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Air Travelers' Safety at Risk as FAA Radar Failures Hide Planes from Washington Air Traffic Controllers - (9/29/2005)

LEESBURG, Va. – A radar problem affecting all parts of the airspace handled by Washington Air Route Traffic Control Center has made dozens of planes invisible to controllers in recent days and caused delays for flights at Washington Dulles Airport. This serious safety concern is the latest example of the Federal Aviation Administration’s mismanagement of the air traffic control system and irresponsible policy of waiting to address technical problems until a failure and crisis develops.

Controllers in each of the eight areas at Washington Center have experienced the failure, which results in the radar target – representing an aircraft – disappearing from the radar scope. This leaves the accompanying data tag indicating flight information to float off in the direction the computer thinks the aircraft is headed, when in fact the aircraft is following its prescribed route of flight while controllers are left scrambling to locate its position and keep it separated from other flights.

“This is a disturbing and dangerous example of a flight safety problem that represents a disaster waiting to happen,” said Washington Center Controller Tim Casten, the facility representative for the National Air Traffic Controllers Association. “Not only does this show how badly run the FAA’s technical operations are but it calls into question the agency’s ability to ensure both the safety and security of the region’s airspace. We are calling on the FAA to take emergency action.”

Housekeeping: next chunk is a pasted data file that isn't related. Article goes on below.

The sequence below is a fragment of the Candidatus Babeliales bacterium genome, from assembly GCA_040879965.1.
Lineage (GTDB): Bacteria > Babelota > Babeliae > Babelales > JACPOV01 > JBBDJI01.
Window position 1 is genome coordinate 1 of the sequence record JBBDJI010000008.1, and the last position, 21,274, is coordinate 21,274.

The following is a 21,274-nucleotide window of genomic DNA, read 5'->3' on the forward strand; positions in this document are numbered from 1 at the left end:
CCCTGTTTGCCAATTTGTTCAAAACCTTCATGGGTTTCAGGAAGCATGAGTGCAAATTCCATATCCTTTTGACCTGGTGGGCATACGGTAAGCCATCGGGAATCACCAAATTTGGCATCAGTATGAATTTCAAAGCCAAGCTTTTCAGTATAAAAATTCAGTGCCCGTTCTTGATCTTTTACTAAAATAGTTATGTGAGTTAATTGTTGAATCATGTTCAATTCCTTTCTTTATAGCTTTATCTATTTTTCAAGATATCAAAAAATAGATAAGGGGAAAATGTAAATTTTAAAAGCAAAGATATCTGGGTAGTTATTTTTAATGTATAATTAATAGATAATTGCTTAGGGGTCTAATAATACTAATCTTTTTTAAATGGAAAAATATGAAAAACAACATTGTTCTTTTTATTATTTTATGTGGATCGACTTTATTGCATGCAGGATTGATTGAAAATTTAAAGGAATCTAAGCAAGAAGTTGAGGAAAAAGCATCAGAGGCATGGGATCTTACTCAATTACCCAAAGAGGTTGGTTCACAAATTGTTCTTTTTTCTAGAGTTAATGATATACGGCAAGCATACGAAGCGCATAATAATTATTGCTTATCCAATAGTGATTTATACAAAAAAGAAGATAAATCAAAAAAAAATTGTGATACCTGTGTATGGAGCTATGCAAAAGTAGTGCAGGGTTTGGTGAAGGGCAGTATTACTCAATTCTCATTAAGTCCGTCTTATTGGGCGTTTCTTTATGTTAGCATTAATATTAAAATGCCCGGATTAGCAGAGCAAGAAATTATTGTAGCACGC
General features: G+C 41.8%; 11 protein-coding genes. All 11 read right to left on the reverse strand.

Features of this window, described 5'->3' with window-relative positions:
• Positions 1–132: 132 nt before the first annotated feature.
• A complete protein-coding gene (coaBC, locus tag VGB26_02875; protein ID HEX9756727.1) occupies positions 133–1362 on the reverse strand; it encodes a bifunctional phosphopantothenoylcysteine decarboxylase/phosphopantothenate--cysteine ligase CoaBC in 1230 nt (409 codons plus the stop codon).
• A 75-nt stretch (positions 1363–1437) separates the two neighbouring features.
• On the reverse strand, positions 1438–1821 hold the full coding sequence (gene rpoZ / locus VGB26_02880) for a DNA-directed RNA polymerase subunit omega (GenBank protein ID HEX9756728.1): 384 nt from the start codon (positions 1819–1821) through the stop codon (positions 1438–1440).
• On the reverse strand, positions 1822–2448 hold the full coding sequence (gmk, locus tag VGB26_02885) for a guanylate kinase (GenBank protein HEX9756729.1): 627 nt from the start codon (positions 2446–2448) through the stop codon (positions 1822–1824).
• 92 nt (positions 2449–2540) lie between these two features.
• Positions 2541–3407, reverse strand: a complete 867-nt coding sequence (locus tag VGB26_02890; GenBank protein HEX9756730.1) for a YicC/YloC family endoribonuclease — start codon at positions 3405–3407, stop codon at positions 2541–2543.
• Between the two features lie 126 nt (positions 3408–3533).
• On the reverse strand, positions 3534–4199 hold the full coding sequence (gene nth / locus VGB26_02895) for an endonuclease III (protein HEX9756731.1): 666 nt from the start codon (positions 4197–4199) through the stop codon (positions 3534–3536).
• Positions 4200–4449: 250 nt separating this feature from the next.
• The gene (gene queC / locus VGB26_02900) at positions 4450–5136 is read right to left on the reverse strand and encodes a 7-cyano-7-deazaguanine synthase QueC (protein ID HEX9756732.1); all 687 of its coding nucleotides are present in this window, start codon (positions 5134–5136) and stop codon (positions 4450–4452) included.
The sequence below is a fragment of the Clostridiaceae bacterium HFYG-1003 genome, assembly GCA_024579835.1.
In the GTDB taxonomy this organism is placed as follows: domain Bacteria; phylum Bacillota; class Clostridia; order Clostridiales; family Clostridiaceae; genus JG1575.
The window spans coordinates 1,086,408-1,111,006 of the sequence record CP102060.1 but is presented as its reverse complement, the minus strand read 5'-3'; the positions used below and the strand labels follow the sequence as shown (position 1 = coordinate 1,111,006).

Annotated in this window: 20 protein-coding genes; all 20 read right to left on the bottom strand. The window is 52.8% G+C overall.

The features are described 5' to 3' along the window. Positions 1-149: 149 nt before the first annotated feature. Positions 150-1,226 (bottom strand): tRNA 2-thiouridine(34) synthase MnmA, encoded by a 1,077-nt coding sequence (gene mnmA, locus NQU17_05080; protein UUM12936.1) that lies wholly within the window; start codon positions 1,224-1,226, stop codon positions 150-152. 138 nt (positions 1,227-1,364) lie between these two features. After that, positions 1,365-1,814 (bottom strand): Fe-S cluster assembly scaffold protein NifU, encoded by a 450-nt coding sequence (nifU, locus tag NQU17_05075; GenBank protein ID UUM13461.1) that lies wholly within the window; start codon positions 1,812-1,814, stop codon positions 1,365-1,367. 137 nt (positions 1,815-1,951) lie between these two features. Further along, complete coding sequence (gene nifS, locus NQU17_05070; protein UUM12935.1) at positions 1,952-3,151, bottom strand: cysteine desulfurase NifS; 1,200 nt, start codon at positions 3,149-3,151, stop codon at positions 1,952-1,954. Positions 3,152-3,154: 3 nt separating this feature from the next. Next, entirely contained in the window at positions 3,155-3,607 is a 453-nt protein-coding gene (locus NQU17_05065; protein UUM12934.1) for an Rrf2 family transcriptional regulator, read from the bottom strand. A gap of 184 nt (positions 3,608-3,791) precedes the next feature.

The danger for controllers is that they lose presentation of individual planes in varying degrees and lengths of time. One radar sector recently was losing aircraft for 10-mile stretches, which places those and other aircraft in harm’s way. In one extreme instance, controllers lost all radar data on a flight for a span of eighty miles.

Casten said controllers are reaching the breaking point of what they feel they can safely handle in light of the chronic failure and may have to resort to using non-radar procedures to separate flights in their airspace; 1960s air traffic control technology – pencil, paper and radios.

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